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Date: Wed, 05 Mar 2003 09:53:21 +0100 (MET)
From: David Marjanovic <email@example.com>
Subject: Re: Note 9.4.1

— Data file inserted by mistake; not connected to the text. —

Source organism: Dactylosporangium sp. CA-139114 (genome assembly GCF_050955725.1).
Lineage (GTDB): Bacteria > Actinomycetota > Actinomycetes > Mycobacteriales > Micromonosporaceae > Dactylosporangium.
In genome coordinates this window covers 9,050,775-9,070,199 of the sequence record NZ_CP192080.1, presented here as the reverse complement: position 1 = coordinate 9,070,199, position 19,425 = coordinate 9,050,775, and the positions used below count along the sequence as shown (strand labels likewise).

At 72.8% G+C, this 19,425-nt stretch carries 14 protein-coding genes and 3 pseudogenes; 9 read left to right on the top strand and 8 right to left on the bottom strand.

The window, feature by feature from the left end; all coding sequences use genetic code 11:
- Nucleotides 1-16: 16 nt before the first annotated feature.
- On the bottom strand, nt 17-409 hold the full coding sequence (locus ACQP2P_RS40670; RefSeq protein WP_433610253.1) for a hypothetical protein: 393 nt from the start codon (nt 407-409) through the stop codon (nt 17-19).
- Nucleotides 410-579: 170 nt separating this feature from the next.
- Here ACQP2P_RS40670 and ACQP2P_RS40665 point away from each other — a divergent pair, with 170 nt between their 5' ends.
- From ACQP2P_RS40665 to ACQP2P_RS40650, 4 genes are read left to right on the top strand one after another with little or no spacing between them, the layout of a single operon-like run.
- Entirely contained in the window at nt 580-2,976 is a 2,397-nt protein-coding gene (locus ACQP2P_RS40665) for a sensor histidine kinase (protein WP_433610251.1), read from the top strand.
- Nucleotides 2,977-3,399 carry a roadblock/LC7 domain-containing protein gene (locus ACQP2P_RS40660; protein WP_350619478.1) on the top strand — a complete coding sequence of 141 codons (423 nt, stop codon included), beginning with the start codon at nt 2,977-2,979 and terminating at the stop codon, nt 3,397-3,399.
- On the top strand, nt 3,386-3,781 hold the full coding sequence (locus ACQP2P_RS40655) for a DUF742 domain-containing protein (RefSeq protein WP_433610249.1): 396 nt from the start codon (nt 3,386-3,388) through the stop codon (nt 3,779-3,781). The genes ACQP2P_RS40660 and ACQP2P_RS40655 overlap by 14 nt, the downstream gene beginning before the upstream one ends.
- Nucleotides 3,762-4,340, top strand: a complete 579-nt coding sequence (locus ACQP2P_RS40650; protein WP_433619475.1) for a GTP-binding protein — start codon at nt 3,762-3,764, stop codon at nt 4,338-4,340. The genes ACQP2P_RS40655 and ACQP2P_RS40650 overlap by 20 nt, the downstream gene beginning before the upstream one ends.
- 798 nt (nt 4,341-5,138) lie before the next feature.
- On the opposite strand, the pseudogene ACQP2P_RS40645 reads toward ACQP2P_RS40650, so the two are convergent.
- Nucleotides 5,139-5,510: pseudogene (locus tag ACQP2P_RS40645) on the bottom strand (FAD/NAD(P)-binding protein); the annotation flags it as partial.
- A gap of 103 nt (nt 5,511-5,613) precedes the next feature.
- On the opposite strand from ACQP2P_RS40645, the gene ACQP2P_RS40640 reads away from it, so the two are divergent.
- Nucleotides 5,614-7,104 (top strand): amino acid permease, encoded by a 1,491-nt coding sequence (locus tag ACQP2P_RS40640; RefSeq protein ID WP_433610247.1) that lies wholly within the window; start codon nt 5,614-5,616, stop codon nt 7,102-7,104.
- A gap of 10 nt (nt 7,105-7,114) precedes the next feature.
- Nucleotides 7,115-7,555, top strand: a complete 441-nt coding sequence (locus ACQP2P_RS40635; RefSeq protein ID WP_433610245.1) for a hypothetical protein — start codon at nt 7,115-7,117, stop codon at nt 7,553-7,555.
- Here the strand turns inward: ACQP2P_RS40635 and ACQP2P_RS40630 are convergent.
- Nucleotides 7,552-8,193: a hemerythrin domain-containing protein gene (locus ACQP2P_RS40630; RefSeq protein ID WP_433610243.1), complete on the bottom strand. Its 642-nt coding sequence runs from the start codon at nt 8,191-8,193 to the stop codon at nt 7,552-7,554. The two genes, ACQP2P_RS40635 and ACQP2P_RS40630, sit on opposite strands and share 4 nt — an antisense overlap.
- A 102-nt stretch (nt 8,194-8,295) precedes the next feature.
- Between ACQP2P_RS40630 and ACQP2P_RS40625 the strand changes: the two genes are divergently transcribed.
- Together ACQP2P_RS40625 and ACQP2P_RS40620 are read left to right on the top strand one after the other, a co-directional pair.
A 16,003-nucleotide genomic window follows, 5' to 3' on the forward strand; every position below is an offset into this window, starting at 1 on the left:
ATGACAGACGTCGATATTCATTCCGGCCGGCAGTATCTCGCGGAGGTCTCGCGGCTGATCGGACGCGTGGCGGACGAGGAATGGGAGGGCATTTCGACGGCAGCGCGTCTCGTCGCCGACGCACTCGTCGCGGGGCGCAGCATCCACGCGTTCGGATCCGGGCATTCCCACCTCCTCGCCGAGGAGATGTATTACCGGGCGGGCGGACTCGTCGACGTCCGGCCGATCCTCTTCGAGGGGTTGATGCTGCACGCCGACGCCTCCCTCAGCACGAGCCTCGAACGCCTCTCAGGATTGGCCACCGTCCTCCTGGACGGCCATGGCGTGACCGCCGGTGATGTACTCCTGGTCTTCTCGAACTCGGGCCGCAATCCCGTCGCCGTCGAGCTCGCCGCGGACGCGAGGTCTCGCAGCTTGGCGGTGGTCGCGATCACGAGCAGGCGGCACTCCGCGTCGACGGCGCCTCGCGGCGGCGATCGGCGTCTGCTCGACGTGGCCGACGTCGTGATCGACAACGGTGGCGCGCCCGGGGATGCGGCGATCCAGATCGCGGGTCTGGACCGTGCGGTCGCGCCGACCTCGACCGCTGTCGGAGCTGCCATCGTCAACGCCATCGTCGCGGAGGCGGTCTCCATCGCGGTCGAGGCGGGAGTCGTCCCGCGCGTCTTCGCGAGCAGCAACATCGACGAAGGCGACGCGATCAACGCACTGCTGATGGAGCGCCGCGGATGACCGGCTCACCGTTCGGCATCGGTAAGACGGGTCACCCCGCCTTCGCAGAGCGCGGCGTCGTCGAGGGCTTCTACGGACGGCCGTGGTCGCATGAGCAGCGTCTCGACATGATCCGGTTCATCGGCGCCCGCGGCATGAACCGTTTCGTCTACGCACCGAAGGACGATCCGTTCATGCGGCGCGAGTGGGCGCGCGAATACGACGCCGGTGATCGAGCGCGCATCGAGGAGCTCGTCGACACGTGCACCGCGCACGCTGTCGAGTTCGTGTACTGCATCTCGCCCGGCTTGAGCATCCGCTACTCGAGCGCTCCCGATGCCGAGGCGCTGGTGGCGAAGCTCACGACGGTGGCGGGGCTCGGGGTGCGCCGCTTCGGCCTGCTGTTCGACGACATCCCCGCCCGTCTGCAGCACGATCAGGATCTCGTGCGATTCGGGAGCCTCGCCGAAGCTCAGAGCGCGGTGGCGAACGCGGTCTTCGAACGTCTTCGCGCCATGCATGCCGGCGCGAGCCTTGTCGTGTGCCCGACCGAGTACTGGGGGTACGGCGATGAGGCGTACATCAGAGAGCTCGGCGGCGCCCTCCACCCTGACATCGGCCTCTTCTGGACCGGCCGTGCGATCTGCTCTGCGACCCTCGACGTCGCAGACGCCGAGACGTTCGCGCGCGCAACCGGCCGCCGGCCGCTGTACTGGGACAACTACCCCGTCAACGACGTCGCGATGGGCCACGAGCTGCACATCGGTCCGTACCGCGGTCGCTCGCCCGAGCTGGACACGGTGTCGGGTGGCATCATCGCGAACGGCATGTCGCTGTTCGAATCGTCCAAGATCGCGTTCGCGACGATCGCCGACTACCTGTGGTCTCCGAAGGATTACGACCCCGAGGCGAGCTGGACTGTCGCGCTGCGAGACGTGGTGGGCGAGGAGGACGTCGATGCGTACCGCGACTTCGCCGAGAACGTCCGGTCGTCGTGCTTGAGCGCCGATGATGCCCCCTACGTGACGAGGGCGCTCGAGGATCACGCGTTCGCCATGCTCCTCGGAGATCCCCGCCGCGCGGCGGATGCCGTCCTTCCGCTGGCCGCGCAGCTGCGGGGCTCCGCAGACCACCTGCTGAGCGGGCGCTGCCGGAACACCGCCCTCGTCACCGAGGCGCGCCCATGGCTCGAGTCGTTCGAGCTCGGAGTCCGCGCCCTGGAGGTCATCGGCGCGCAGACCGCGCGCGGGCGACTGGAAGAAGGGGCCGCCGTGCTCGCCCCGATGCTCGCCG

> > We wouldn't be able to tell if they are dinosaurs or not, Er, sorry: if we would adopt this particular apomorphy-based definition. > ...then, they would be "pretty certain" dinosaurs, as you still suppose > they once _did_possess_ the mentioned apomorphies, didn't you? I didn't. No hands are known for any of these, the outgroup to all of them (crocodiles + many others) don't have asymmetric hands, so we don't know, and won't before we find a hand. > BTW, do you mind driving popular science book authors crazy ;-) ? Heheh. Actually not. B-) But I wouldn't like the situation myself. > > Why would distance-based (isn't that phenetics?) phylogenies promote > > nodes & stems? > > they give you trees only, not mapped apomorphies... or am I wrong? Ah, they promote them passively by not allowing apomorphy-based definitions... don't know if you are right :-) -- +++ GMX - Mail, Messaging & more http://www.gmx.net +++ Bitte lächeln! Fotogalerie online mit GMX ohne eigene Homepage!